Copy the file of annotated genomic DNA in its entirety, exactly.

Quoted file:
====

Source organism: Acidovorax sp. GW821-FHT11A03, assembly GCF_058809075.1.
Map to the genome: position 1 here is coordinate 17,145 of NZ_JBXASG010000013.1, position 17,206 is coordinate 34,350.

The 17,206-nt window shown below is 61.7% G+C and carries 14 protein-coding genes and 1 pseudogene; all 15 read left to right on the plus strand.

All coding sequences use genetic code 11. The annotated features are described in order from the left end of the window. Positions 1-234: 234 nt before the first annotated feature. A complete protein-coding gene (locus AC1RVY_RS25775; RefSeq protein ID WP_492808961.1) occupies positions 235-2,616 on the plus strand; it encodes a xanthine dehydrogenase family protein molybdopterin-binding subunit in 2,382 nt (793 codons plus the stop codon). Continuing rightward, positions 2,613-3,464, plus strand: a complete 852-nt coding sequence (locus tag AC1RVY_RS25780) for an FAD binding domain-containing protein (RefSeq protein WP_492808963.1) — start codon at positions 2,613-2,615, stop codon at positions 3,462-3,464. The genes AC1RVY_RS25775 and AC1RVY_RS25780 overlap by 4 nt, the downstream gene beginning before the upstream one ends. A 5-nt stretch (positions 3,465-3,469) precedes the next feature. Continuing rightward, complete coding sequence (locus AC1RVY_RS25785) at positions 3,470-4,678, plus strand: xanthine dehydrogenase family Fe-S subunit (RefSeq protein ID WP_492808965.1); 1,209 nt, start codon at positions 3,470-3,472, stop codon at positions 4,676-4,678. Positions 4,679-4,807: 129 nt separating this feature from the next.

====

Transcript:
Source organism: Acidovorax sp. GW821-FHT11A03, assembly GCF_058809075.1.
Map to the genome: position 1 here is coordinate 17,145 of NZ_JBXASG010000013.1, position 17,206 is coordinate 34,350.

The 17,206-nt window shown below is 61.7% G+C and carries 14 protein-coding genes and 1 pseudogene; all 15 read left to right on the plus strand.

All coding sequences use genetic code 11. The annotated features are described in order from the left end of the window. Positions 1-234: 234 nt before the first annotated feature. A complete protein-coding gene (locus AC1RVY_RS25775; RefSeq protein ID WP_492808961.1) occupies positions 235-2,616 on the plus strand; it encodes a xanthine dehydrogenase family protein molybdopterin-binding subunit in 2,382 nt (793 codons plus the stop codon). Continuing rightward, positions 2,613-3,464, plus strand: a complete 852-nt coding sequence (locus tag AC1RVY_RS25780) for an FAD binding domain-containing protein (RefSeq protein WP_492808963.1) — start codon at positions 2,613-2,615, stop codon at positions 3,462-3,464. The genes AC1RVY_RS25775 and AC1RVY_RS25780 overlap by 4 nt, the downstream gene beginning before the upstream one ends. A 5-nt stretch (positions 3,465-3,469) precedes the next feature. Continuing rightward, complete coding sequence (locus AC1RVY_RS25785) at positions 3,470-4,678, plus strand: xanthine dehydrogenase family Fe-S subunit (RefSeq protein ID WP_492808965.1); 1,209 nt, start codon at positions 3,470-3,472, stop codon at positions 4,676-4,678. Positions 4,679-4,807: 129 nt separating this feature from the next.